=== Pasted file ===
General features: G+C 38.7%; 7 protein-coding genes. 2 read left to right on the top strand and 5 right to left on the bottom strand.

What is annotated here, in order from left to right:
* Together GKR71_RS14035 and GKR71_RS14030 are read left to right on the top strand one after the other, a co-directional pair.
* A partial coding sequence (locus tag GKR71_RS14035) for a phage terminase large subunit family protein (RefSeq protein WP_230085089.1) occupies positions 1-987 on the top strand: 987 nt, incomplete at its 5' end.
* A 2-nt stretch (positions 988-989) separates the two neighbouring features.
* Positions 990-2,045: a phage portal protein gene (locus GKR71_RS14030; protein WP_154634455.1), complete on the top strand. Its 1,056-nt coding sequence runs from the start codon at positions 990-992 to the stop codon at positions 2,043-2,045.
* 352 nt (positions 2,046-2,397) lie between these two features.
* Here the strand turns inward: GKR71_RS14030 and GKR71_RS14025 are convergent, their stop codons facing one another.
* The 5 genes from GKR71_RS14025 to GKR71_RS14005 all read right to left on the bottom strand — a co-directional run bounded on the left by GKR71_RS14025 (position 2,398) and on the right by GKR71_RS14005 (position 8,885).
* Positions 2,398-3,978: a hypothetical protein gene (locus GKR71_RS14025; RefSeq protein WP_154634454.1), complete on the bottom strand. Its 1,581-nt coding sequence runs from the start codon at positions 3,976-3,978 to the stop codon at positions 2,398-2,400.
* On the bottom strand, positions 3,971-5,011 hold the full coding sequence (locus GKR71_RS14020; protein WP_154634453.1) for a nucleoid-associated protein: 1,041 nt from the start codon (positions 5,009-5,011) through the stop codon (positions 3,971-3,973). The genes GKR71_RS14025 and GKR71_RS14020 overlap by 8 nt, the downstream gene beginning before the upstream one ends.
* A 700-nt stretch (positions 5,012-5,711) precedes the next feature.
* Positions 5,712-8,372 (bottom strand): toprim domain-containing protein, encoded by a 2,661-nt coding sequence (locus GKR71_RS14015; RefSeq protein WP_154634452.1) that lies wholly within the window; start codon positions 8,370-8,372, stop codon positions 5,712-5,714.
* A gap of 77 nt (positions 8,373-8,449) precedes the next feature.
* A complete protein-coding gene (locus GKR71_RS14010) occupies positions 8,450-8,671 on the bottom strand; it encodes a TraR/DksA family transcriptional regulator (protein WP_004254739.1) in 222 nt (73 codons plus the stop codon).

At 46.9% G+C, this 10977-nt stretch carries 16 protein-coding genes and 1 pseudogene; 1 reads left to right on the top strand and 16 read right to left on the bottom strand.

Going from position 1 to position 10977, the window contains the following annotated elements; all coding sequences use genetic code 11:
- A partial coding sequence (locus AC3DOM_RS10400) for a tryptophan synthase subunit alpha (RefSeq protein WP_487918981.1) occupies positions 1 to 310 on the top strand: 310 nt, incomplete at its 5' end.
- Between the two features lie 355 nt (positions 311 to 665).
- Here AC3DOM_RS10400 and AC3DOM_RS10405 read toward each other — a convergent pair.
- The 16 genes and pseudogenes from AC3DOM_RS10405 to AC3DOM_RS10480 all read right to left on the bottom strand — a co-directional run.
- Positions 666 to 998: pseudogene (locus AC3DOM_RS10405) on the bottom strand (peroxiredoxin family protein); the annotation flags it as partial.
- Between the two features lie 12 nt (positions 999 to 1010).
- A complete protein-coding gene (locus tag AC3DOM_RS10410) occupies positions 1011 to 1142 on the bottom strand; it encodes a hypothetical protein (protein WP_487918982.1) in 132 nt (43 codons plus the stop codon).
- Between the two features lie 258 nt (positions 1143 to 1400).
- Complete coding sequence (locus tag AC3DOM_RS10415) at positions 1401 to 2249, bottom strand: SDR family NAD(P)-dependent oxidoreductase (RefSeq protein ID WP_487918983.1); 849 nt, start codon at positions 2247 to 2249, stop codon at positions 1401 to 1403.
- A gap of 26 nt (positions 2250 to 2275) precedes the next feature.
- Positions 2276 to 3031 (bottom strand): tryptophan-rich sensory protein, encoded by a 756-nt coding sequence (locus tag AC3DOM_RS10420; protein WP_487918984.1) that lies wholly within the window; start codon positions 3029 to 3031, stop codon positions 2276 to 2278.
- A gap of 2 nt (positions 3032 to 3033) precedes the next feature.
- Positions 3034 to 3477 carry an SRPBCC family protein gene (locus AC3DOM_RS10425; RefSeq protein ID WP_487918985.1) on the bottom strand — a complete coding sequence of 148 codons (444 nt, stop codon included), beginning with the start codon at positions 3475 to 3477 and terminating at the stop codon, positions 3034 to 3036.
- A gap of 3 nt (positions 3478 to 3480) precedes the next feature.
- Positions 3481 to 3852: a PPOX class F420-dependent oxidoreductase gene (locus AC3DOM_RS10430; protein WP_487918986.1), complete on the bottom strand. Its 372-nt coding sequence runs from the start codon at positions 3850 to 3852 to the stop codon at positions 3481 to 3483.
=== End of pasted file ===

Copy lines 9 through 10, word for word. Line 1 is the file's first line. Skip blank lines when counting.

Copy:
* The 5 genes from GKR71_RS14025 to GKR71_RS14005 all read right to left on the bottom strand — a co-directional run bounded on the left by GKR71_RS14025 (position 2,398) and on the right by GKR71_RS14005 (position 8,885).
* Positions 2,398-3,978: a hypothetical protein gene (locus GKR71_RS14025; RefSeq protein WP_154634454.1), complete on the bottom strand. Its 1,581-nt coding sequence runs from the start codon at positions 3,976-3,978 to the stop codon at positions 2,398-2,400.